Why is Earth called the Water Planet? - PAESTA Podcast Series: Episode 21

Episode 21 podcast

You Asked, We Answered!

Transcript of the podcast

Hello everyone, my name is Jenna Federle and today I will be answering the question, why is Earth called the water planet?  Now the Earth is a very watery place but the actual amount of water on, in and even above our planet is hard to come by.  Water covers about 75 percent of the Earths surface, in both liquid and frozen form.  From inside the planets crust to inside the cells of the human body.  Water exists in the air as water vapor and the ground to moisture the soil.  Water is everywhere.  [1] Ninety-six-point-five percent of Earth’s water is the ocean as salt water.  Three-point-five-percent of Earth’s water is fresh water.  The Earth’s freshwater are the lakes and frozen water that is held in glaciers and polar ice caps.  A majority of our freshwater comes from rain falling from the sky and moves into the oceans lakes and rivers.  Oceans are what produce about 70 percent of our oxygen.  It can absorb heat and send it other places around the world.  Oceans take a big role in the world’s weather system. There is much more freshwater stored in the ground that we can’t see that is essential to our lives too. [3] This water is what we rely on as humans to live our everyday lives.  Out of all of the Earth’s freshwater, sixty-nine-percent is frozen.  Sea levels would rise to an altitude of two-point-seven kilometers if all of that freshwater were to melt. [2]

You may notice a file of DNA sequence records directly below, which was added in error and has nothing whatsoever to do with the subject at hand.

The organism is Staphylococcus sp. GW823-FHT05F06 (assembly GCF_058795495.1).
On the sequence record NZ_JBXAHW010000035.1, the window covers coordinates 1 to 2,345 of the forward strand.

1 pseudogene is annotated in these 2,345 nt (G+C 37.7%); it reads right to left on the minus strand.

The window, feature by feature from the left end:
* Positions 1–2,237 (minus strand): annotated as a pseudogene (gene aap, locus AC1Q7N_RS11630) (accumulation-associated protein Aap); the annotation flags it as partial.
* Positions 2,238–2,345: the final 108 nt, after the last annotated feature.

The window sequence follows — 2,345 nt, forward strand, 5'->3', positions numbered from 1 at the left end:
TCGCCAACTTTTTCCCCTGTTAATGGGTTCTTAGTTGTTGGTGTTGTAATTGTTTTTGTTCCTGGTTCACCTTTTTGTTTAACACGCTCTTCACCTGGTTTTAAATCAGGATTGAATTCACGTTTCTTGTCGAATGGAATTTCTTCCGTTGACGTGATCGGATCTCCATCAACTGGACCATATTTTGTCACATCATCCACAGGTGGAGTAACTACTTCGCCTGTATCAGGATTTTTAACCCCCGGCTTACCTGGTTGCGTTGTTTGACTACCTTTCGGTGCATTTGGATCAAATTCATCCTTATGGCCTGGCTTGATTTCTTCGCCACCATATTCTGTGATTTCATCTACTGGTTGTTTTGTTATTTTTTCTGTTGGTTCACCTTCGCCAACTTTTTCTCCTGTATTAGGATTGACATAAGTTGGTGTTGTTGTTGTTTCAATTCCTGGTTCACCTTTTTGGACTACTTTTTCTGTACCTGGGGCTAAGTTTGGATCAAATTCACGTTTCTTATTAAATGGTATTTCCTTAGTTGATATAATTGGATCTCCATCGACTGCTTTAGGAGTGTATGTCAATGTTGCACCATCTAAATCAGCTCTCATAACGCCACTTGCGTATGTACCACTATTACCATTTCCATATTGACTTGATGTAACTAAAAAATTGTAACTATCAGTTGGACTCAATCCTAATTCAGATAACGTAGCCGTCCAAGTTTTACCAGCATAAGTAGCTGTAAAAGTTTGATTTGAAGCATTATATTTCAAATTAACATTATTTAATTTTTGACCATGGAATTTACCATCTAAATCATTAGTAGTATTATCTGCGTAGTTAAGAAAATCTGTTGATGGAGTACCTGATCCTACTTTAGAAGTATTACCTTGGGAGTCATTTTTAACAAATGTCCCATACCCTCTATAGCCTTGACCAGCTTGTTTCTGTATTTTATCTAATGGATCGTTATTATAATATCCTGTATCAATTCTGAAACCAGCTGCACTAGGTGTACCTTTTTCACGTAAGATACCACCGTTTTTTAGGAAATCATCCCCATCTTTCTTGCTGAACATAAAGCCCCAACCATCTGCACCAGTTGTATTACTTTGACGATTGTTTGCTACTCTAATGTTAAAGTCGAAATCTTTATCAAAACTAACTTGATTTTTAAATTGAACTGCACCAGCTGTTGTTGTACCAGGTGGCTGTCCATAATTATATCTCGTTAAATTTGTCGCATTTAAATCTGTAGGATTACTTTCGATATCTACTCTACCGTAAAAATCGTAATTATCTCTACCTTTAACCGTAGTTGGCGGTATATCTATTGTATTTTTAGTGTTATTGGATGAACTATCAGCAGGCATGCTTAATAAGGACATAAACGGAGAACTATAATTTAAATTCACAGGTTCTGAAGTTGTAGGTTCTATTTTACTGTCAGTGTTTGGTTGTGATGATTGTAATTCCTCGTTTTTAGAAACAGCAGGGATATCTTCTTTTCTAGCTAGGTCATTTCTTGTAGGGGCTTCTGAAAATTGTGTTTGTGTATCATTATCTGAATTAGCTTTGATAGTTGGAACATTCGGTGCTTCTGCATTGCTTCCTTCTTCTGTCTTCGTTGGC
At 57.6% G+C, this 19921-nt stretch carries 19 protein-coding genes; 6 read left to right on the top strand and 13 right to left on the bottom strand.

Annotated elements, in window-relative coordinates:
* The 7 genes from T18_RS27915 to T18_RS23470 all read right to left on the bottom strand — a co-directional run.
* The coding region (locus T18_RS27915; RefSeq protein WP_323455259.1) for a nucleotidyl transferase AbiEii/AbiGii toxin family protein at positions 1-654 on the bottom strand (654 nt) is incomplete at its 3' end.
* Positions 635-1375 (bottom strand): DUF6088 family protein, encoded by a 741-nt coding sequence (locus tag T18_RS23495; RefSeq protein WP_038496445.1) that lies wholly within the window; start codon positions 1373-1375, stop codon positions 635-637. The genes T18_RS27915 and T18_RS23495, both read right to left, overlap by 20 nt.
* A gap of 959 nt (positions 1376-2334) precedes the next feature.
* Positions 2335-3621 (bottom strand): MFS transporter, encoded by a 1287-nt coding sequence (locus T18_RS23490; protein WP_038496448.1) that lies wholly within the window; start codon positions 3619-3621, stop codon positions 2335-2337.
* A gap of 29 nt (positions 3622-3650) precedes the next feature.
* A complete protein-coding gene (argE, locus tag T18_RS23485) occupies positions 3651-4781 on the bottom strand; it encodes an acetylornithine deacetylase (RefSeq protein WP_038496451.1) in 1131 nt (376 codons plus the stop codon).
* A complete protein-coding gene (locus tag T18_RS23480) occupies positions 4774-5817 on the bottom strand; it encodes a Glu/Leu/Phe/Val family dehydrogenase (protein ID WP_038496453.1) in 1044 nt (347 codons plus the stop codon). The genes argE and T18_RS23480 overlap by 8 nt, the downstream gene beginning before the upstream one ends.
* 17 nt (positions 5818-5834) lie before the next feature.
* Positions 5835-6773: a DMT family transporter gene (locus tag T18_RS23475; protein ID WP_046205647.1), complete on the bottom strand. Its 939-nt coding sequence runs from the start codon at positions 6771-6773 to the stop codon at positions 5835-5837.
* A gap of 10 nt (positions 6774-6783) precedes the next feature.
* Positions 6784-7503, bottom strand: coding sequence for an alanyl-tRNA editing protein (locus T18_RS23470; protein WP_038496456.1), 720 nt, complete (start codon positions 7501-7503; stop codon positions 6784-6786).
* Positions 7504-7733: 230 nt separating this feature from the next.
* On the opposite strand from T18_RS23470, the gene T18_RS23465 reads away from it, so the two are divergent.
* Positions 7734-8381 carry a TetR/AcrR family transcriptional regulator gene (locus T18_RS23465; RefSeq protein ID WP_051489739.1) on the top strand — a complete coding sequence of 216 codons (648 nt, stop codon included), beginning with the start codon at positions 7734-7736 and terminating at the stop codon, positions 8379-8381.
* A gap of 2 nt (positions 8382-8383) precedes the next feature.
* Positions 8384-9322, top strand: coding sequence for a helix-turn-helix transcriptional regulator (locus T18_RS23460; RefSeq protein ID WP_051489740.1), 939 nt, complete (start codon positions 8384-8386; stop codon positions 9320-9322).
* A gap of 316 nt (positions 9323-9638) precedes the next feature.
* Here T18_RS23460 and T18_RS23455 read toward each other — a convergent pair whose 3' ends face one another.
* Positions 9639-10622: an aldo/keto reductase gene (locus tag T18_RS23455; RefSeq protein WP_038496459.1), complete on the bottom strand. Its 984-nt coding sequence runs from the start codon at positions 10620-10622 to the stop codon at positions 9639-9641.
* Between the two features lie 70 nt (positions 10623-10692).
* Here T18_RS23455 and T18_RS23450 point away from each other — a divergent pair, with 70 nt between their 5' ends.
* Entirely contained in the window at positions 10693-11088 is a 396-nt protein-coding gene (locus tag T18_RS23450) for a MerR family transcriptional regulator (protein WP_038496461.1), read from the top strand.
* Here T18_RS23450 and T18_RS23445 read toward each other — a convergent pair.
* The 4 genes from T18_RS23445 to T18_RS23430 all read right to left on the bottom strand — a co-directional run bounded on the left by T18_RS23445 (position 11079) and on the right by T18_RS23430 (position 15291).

Water is always on the move from one place to another and even changing its form too.  This is all thanks to the water cycle.  The Earth would become really dried up and hard if we didn’t have the water cycle.  If this were to happen we wouldn’t be able to do our everyday things.  The water cycle takes good care of the Earth’s water supply.  Some of the water that comes from precipitation after a rainfall goes into the ground to refuel the aquifers.  While that goes on, water in the ground is continuously refueling rivers.  Humans use billions of gallons of surface water a day.  And billions of gallons of ground water a day.  Water on the surface of the Earth is used for our drinking supply.  And to supply water to crops.  The ground water that we use does a lot more than just help keep our rivers and lakes filled.  Ground water provides water for those who live in a part of the world where there’s a limited amount of surface water.  [3]

It’s said that trying to figure out the total amount of water for the whole planet has been the hardest study yet.  But a few years back in 2014, there was a study where scientist found evidence of what may be an ocean’s worth of water deep in the Earth’s mantle.  This study must’ve helped a great deal with finding out the total content of water for the whole planet.  As I said earlier water is even in the planets crust.  This water is in a form that is unfamiliar to us.  They’re like blocks of water connected to each other.  The quantity of the water below the surface may be large enough to be the biggest water reservoir on the planet. [4] Water is contained in almost every inch through out the entire planet. 

The large bodies of water on Earth are important for human survival.  Even though only a small fraction of the overall water supply is acceptable and available for human use.  If it weren’t for these large amounts of water, temperature variations would be much more intense through the day and night.  For example, if we didn’t have the large bodies of water, parts of the Earth’s surface would be hot enough to ….lets say boil water during the day and cold enough to freeze water at night. [5] We as humans wouldn’t be able to live in these conditions.  We wouldn’t survive.

There isn’t just one reason why the Earth is called the water planet.  Everything that has to do with the Earth has to do with water. It is in fact a cycle that controls and manages our planet.  Without the water cycle and all of our resources of water there wouldn’t be any of us.


(This audio file was recorded by Jeannette Federle, undergraduate student at Penn State Brandywine, in April 2016. References in the attached transcript.)